Andrew Browne, who once specialised in quasi-abstract pictures of lights seen from a distance, is now painting gnarled trees and branches, in a dim, ghostly illumination. These recent works have a gothic dimension. Some of Browne’s organic forms resemble figures or skulls, while a large diptych called Curtain (2008) is undeniably creepy. Between the thin, bare twigs of two trees lies a field of total darkness. This nothingness is more disturbing than anything that Browne might have put into this void, as it throws us back on our own imaginings.
Barton’s two gigantic paintings, come of things and we too have been there, though we shall land no more, are the most mannered, over-the-top works in the show. They are nonetheless impressive for their quality of invention, obsessive mark-making, and unbridled, polymorphous sexuality. Her figures have the icy demeanour of fashion models and the big eyes of manga characters. They seem to be interwoven with the landscape, pierced by writhing, snake-like forms. Genitals and nipples are on prominent display, as though advertising an obscure fertility ritual. One could easily see these paintings linked with some famous supernaturalist such as Aleister Crowley, or an avant-garde filmmaker such as Kenneth Anger.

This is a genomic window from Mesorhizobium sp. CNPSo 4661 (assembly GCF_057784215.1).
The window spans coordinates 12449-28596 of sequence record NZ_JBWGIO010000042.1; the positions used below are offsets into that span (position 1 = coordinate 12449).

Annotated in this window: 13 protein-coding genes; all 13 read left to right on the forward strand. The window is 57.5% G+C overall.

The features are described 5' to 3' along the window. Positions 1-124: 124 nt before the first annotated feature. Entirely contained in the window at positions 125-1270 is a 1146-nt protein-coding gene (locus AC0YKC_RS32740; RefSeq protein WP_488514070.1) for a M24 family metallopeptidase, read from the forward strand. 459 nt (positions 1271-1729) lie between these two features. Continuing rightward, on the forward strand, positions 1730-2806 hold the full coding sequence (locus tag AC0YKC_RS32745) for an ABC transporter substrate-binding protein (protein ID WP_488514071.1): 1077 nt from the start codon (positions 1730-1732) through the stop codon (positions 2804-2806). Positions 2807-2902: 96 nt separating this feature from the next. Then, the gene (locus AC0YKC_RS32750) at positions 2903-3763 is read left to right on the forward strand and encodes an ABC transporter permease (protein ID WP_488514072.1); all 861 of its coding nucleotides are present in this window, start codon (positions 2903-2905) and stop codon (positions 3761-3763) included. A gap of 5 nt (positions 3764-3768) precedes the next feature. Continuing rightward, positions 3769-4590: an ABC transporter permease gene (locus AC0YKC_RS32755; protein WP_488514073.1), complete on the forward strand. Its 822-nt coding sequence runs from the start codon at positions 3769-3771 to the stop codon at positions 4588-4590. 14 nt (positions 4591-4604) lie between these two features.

Viewers can at least appreciate Hearman and Milsom as superior quality painters, and Morrison and Zavros for their visual wit and sense of detail. The best that can be said about much of the other work in this exhibition is that it is inoffensive. With some pieces that defence can’t be invoked. For instance, Stephen Bush’s large, psychedelic canvases and garbled imagery, hark back to a style thought very groovy in the 1980s. Making a virtue of incoherence and a bilious colour scheme, they are as self-consciously postmodern as Baz Luhrmann’s Australia. There is no point in saying they are bad, because they are deliberately bad, which means – if only in the artist’s mind – they are successful.